After having his second request for bail rejected earlier this week, Ghosn could be looking to finally catch a break. How much this will matter with him in custody, remains unknown.
An uphill battle
Things have been stacking up against Ghosn, the man who saved Nissan in the early 2000s. With allegation after allegation hailed upon him, and with him looking at a possible 6-month detention period until his trial, he’s not had much to look forward to.
Now, this could change.
Following his arrest, he was fired from his positions at Nissan and Mitsubishi, but Renault had held out hope. In recent days, however, and following Ghosn’s bail rejection, there was chatter surfacing that the French automaker was considering letting the troubled ex-CEO go.
Time for a payday?
This week, media reports confirmed that Renault was negotiating Ghosn’s exit as CEO and chairman.
Yesterday, Ghosn complied, but with an ace up his sleeve.
As Bloomberg explains, “Renault’s board and Ghosn signed a two-year non-compete agreement in 2015 that would kick in whenever he leaves the company. If the board elects to enforce that, he’s entitled to get two times his salary and variable compensation, amounting to at least 5 million euros ($5.7 million).”
Even in detention, and in an ironic turn of fortune, Ghosn could be nabbing one more paycheck, it would seem.
But that’s not all. Bloomberg continued by explaining that “he could potentially get payouts from Nissan and Mitsubishi Motors Corp., which both ousted him as chairman. Nissan is still working out what its legal obligations are regarding his compensation, a person familiar with the matter said.”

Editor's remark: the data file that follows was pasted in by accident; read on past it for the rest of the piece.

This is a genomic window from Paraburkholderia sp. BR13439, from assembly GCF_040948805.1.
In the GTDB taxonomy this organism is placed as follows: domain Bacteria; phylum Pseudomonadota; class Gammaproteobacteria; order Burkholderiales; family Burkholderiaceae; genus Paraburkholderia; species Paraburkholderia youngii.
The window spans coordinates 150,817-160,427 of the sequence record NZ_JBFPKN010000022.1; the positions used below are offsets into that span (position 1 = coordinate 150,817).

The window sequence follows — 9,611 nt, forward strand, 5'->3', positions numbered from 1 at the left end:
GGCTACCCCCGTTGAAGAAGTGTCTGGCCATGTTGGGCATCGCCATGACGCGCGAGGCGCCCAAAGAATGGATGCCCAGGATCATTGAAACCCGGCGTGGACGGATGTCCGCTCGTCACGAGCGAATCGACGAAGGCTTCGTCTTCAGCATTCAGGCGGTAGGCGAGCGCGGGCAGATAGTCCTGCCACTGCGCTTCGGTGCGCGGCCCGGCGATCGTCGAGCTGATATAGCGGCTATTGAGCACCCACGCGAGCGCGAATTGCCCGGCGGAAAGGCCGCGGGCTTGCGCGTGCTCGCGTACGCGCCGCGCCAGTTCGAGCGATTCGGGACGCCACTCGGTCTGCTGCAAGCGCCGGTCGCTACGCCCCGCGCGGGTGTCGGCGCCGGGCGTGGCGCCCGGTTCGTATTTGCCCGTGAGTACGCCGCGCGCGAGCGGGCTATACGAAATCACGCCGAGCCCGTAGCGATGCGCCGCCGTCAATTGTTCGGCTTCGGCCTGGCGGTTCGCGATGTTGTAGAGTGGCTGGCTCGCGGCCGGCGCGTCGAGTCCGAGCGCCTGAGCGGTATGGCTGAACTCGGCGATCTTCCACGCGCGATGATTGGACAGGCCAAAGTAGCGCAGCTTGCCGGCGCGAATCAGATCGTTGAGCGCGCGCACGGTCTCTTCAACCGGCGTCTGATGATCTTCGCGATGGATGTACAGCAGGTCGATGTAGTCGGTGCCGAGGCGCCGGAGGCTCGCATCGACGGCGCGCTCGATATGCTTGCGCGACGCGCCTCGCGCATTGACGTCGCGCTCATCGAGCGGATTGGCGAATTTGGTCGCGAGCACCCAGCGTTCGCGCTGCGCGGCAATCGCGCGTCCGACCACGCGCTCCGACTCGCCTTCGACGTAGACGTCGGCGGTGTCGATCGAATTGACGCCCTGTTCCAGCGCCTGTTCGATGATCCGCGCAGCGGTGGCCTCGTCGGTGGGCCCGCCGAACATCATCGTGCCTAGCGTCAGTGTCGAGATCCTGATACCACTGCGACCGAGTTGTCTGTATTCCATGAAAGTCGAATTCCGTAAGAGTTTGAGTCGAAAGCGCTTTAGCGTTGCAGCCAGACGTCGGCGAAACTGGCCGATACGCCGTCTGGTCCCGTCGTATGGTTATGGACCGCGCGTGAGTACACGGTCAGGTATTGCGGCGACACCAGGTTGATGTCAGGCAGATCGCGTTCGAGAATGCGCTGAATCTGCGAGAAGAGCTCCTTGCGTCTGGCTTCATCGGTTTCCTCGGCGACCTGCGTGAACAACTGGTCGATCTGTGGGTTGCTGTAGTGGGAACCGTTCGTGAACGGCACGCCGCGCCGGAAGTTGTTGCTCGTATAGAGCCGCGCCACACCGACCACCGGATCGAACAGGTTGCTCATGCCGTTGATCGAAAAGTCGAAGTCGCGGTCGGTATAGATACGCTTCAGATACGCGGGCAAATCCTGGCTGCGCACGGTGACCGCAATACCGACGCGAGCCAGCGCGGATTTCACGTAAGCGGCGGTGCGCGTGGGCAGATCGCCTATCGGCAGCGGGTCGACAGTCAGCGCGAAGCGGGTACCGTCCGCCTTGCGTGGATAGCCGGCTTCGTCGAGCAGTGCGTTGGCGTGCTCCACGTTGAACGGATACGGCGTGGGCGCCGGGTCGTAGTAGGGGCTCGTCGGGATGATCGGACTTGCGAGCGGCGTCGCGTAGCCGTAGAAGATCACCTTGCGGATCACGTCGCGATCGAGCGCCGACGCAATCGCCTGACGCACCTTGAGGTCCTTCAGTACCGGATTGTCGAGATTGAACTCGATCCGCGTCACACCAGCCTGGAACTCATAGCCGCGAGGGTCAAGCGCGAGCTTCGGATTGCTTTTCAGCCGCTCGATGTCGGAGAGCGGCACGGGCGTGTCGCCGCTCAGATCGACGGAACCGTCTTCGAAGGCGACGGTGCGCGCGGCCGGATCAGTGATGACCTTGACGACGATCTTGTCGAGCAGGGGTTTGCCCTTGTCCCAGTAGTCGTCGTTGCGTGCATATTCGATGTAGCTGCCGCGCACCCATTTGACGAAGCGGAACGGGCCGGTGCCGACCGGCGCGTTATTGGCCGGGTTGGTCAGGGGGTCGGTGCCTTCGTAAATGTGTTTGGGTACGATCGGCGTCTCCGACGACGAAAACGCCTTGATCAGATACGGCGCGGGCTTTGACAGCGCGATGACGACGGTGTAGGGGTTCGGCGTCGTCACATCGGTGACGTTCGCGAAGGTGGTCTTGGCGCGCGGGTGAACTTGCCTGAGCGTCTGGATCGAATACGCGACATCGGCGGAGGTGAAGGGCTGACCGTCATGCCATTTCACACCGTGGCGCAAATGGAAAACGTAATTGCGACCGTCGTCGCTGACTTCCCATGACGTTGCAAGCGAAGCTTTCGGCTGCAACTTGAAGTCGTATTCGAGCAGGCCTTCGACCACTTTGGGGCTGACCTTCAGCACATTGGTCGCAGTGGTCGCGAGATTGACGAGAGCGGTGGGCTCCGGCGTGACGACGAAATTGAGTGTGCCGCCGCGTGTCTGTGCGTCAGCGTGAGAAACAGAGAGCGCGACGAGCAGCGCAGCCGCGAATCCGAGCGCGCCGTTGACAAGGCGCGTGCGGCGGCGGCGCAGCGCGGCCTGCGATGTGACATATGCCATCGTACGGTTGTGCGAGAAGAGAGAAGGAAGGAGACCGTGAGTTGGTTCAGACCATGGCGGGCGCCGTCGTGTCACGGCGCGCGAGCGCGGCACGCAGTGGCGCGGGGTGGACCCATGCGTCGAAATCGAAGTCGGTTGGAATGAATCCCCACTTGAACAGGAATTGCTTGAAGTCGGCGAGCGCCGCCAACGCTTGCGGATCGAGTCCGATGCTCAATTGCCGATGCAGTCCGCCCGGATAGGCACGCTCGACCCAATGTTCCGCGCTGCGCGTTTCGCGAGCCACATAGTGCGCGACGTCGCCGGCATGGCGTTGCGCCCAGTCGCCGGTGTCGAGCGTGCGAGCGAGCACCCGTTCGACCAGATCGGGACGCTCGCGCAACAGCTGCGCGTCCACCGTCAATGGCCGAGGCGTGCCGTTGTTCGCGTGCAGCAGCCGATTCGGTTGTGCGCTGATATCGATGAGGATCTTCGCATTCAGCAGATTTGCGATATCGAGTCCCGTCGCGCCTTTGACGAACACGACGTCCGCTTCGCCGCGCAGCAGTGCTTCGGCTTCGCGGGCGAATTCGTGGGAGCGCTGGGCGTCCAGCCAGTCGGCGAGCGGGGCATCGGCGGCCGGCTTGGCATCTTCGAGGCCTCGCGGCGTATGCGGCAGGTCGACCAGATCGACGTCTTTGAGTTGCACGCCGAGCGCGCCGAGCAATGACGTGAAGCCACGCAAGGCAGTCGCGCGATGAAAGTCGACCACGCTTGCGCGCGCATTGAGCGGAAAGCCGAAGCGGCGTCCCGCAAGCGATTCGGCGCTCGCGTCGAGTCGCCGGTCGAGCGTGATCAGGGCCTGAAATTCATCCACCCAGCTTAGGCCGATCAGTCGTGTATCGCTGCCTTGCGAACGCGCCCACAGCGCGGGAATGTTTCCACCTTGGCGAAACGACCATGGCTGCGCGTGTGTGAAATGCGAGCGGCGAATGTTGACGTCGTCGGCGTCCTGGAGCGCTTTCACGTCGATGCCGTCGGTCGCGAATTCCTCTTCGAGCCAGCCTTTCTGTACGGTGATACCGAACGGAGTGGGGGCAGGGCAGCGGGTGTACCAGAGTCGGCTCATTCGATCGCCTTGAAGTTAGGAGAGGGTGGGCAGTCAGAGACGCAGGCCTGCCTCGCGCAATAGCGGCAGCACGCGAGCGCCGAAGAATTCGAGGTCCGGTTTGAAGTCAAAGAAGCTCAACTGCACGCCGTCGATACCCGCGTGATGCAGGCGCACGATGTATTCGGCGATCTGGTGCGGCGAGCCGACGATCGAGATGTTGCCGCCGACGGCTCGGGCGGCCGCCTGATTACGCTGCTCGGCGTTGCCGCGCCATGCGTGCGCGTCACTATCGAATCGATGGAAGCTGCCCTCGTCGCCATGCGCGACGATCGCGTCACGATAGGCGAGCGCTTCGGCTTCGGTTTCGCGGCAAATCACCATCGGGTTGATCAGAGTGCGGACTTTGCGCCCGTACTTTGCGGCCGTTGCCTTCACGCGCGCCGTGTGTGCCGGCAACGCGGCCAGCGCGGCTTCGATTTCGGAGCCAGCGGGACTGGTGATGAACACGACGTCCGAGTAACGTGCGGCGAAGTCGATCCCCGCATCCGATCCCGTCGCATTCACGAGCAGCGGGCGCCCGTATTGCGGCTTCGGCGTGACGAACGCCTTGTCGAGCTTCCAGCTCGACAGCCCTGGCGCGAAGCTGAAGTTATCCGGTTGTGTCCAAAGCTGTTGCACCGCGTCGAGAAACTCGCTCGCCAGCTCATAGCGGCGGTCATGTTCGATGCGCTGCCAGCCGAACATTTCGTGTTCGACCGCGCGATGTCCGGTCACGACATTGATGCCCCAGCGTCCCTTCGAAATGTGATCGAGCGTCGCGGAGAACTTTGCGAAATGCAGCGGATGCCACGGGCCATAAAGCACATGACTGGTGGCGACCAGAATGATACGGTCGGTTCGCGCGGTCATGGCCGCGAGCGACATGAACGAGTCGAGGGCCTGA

As for who replaced him, the Guardian reported: “ outgoing Michelin boss Jean-Dominique Senard as chairman and Ghosn’s former deputy Thierry Bolloré as chief executive, confirming the requests of the French government, which owns 15% of the carmaker.”
A smoother Nissan-Renault alliance?
With Ghosn’s replacements in place, the tension between Renault and Nissan could be eased, following a rumoured Renault-Nissan merger that Ghosn was considering.
Many media outlets have posited that this was the real trigger for the Ghosn investigation in the first place. This is because Nissan owns way less of Renault than vice versa. According to the Japan Times, the Japanese automaker “has far less influence, owning a 15% non-voting stake in Renault, which in turn has a 43% holding of Nissan.”
With France owning a 15% stake in Renault, politics likely come into play as well.
Ghosn was arrested in late November following accusations of him understating his pay. Further accusations had alleged that he paid out a Saudi businessman with Nissan funds to cover personal losses.